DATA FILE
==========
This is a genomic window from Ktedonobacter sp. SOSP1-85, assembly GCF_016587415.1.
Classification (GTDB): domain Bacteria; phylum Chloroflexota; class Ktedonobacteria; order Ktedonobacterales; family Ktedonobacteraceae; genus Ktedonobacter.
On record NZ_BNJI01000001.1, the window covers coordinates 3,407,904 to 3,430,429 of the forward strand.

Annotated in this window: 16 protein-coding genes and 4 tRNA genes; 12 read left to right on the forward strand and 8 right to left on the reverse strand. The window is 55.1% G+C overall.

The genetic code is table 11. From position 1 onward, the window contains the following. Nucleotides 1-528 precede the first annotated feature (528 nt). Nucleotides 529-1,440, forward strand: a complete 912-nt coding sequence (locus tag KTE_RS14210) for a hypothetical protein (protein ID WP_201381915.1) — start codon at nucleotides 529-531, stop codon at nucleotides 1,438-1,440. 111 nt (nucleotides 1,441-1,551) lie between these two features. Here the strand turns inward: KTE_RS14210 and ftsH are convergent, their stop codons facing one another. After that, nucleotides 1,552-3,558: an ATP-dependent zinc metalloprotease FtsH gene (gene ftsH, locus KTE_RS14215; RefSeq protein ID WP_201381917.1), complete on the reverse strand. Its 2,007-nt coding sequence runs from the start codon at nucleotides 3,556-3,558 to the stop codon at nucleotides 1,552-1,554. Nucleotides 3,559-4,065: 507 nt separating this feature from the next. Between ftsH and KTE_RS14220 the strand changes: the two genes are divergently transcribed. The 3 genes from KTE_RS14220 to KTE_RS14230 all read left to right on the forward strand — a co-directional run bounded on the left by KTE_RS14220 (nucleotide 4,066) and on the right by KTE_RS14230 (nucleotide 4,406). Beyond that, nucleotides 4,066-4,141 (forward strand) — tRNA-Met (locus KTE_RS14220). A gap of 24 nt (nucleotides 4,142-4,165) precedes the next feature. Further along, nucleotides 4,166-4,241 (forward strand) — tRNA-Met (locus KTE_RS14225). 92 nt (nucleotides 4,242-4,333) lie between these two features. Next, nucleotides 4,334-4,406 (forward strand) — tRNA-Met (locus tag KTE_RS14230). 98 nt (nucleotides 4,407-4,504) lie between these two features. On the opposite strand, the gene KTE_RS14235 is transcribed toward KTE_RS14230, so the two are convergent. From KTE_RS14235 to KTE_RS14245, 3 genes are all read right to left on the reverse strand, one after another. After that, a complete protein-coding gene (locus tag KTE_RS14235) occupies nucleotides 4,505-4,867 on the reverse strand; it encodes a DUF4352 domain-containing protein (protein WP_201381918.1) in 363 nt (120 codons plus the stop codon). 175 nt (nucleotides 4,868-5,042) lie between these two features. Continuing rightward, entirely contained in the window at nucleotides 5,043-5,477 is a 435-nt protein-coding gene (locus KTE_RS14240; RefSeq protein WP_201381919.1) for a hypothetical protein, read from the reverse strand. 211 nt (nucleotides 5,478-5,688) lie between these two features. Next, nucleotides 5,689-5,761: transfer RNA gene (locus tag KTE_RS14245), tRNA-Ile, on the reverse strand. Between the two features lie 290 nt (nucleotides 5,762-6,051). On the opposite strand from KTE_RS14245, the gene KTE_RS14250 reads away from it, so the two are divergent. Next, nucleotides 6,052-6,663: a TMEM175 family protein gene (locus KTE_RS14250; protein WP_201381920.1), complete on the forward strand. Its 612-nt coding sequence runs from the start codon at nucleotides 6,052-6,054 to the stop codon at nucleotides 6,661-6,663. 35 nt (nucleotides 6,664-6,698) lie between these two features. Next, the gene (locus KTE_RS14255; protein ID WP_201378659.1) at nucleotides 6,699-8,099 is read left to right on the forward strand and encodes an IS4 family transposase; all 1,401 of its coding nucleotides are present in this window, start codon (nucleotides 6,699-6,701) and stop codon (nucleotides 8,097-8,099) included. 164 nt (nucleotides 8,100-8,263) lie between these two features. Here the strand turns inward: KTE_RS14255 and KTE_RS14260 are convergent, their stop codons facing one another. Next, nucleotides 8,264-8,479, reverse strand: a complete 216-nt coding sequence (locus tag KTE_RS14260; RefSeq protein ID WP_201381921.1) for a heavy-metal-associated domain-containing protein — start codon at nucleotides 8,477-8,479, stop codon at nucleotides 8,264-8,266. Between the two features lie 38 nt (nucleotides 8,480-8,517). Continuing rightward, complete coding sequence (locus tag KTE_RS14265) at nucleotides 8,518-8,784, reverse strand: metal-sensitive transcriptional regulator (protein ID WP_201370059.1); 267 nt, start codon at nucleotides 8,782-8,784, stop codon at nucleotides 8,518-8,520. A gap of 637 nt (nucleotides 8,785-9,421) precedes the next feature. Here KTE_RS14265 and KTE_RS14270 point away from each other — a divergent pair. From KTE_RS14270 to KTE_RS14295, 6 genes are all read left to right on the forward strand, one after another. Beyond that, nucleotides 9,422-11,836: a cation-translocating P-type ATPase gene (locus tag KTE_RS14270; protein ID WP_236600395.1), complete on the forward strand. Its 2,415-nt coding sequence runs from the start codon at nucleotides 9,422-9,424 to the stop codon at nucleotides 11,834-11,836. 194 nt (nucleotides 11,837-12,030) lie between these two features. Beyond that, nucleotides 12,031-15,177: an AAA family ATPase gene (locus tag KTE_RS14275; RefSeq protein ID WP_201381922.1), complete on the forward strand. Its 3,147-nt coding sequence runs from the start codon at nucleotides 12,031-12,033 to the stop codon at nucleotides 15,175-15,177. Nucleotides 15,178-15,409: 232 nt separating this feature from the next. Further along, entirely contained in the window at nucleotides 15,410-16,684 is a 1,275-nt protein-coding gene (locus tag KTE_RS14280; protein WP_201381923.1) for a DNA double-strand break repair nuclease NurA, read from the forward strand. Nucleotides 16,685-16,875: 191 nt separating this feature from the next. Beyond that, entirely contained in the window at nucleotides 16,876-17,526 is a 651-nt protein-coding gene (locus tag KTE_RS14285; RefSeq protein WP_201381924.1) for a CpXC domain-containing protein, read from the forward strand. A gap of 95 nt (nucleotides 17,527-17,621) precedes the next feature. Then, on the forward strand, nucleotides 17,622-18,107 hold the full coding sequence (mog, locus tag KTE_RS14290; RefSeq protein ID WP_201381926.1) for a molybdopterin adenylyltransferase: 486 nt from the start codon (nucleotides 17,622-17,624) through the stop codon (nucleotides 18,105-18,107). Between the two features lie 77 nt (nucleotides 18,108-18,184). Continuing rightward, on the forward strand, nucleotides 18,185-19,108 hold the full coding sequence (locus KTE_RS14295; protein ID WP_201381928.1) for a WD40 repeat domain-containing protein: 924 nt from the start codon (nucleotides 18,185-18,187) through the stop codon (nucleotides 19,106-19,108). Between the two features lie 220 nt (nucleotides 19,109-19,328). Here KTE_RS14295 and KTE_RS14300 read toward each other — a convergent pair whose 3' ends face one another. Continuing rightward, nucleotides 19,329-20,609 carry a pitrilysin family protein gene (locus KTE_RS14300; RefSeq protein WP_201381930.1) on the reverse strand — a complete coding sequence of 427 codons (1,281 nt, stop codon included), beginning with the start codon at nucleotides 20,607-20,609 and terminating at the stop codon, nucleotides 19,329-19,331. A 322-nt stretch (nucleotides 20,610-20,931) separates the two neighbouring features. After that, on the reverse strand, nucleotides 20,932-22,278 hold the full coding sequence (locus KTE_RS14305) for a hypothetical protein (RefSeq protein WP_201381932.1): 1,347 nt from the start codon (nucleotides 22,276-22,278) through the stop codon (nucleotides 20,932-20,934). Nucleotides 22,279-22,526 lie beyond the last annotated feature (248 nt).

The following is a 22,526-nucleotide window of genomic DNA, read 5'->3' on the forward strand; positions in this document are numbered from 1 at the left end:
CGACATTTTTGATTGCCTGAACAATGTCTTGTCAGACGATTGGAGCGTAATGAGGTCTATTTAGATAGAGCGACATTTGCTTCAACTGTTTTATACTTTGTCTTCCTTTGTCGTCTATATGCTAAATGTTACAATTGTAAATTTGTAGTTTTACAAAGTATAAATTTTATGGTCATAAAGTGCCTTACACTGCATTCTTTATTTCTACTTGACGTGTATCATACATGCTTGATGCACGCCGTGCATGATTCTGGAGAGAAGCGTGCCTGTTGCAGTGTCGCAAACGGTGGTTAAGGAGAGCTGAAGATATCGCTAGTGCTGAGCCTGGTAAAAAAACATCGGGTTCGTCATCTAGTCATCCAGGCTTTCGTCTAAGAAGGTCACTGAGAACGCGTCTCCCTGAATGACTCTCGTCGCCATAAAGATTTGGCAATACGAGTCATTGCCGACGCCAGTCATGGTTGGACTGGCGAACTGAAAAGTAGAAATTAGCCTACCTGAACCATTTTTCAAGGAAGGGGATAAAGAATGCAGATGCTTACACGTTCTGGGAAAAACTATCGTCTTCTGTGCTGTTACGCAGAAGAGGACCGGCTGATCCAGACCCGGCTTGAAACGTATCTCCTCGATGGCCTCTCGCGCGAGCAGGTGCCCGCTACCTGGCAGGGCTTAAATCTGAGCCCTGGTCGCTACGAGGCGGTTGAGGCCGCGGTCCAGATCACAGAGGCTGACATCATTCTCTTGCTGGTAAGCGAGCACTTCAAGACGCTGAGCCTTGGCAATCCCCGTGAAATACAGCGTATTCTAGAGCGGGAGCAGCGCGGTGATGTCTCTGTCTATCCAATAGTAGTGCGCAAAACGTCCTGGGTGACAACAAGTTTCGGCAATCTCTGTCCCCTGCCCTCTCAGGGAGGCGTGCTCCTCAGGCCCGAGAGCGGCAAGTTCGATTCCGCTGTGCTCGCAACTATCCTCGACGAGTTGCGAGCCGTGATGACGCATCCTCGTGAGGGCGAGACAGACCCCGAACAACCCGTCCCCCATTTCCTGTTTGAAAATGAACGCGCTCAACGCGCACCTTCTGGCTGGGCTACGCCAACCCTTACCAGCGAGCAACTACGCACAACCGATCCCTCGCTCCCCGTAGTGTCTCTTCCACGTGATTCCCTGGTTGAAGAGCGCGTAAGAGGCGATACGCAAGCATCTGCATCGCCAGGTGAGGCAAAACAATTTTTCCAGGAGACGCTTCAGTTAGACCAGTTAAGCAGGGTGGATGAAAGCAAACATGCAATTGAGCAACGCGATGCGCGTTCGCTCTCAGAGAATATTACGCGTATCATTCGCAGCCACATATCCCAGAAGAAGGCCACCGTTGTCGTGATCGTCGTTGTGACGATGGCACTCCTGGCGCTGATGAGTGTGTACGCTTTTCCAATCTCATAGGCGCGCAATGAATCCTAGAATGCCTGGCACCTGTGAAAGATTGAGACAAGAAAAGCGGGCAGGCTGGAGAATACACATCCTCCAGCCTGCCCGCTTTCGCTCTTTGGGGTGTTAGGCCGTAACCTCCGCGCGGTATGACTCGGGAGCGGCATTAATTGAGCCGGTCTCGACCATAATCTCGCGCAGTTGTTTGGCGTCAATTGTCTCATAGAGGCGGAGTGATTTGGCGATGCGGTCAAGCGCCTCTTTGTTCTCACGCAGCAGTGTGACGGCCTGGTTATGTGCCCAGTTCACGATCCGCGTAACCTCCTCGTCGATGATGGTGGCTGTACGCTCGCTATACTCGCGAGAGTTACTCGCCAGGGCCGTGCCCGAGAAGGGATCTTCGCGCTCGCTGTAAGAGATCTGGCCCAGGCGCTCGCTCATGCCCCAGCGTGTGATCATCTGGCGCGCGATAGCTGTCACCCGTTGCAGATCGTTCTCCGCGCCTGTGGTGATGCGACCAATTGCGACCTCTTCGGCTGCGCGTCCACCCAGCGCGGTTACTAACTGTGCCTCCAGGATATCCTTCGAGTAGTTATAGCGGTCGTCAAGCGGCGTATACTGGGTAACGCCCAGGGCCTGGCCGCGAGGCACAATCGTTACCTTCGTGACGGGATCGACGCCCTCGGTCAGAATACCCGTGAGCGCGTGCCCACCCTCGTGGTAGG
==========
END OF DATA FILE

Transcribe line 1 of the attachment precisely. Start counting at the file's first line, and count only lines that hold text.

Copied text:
This is a genomic window from Ktedonobacter sp. SOSP1-85, assembly GCF_016587415.1.